VIASURE Malaria differentiation Real Time PCR Detection Kit is designed for the specific detection and differentiation of DNA of Plasmodium falciparum, Plasmodium vivax, Plasmodium ovale, Plasmodium malariae and/or Plasmodium knowlesi in whole blood samples from patients with signs and symptoms of malaria infection.
This test is intended for use as an aid in the diagnosis of these five Plasmodium species responsible for malaria in combination with clinical and epidemiological risk factors. DNA is extracted from specimens, multiplied using Real Time amplification and detected using specific primers and a fluorescent reporter dye probe for P. falciparum, P. vivax, P. ovale, P. malariae and P. knowlesi.
Malaria is a major threat to public health worldwide in communicable diseases, since its prevalence and mortality exceeds those of any other.
Malaria is a treatable infectious disease transmitted by vectors and caused by the asexual form of eukaryotic parasites of the genus Plasmodium. It is an apicomplex of the Hematozoa class, family Plasmodiidae. The parasites are transmitted to people by the bites of infected mosquitoes of the genus Anopheles.
It is known that there are five species that are capable of infecting humans: Plasmodium falciparum, Plasmodium vivax, Plasmodium malariae, Plasmodium ovale and Plasmodium knowlesi, the latter infected only primates, but has been responsible for cases of infection in humans in Malaysia and Borneo. The two most frequent species are P. vivax and P. falciparum. P. falciparum infection is the most common cause of severe malaria, is responsible for the majority of deaths from malaria and can cause other complications such as anemia and in children of pregnant women with malaria, can cause low birth weight. The classic symptomatology of malaria is a triad: fever, chills and sweating, and sometimes with other nonspecific symptoms such as headache and pain in other parts of the body, without associated complications. In a few cases severe malaria is present with neurological complications or life-threatening complications.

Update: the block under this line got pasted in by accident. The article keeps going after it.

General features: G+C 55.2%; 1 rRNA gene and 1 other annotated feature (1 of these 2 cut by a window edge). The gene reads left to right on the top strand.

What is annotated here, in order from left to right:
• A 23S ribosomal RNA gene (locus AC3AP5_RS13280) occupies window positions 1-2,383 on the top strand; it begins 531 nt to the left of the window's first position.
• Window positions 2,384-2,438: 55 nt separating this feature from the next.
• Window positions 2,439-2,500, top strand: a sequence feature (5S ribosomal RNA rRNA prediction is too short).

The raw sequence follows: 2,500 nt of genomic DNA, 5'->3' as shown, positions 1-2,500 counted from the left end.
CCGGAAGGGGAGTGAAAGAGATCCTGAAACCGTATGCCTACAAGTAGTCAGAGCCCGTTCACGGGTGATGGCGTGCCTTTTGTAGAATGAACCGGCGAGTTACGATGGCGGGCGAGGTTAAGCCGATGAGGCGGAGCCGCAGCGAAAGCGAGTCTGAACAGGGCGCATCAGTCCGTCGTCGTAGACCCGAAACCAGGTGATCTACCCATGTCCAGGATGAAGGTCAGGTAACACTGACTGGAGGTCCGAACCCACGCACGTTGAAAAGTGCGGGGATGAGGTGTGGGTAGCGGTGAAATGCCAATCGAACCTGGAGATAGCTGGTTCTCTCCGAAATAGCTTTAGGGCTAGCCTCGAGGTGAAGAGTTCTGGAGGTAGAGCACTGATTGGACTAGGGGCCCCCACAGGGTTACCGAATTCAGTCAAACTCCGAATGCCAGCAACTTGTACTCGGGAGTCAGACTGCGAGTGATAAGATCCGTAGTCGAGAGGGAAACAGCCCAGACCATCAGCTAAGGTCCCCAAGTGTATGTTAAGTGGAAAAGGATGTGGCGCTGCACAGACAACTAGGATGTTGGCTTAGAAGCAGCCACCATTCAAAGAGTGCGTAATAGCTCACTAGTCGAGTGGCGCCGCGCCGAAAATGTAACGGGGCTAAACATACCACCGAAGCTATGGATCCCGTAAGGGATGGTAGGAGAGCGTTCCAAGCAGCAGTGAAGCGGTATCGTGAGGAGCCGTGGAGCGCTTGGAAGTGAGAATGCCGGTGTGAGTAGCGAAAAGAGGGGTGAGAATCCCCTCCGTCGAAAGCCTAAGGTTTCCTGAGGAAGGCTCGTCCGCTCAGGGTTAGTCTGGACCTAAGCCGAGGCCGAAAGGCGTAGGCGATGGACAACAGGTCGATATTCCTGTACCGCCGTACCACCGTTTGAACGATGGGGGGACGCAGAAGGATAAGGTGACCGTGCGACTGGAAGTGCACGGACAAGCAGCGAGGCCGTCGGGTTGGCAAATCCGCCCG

The most severe cases (malaria tropica), usually caused by the most aggressive species, P. falciparum, usually include high fever, chills, diarrhea, headache and in a few hours can evolve into a severe condition with hepatic, renal, and coagulation disorders, pulmonary and cerebral edema, encephalopathy, coma and death. Even mild cases can quickly evolve into a deadly form, so early diagnosis and treatment are essential. The incubation time takes 7 days or more after the first exposure.
The genetic diversity gives Plasmodium the ability to evade the immune response of the host and produce variants resistant to drugs and vaccines, being this largely responsible for the successful survival of the parasite in the evolutionary history, as well as the failure of the measures used with the aim of eradicating it.
Since it was first described in 1880, the diagnosis of this disease has been made by observing the different forms of the parasite in the microscopic examination of peripheral blood smears stained with various dyes. Today, this technique is still the reference method. However, the laboriousness that requires the training of a good microscopist and the difficulty of observing low parasitemias has led to the development of new, simpler but more sensitive and specific techniques. Diagnosing malaria in time can be vital for the patient, since the appearance of complications is closely related to the delay in the initiation of treatment.
In addition, molecular diagnostic tests can detect amounts of Plasmodium when the parasitaemia is below the minimum level of detection in the examination of the blood sample.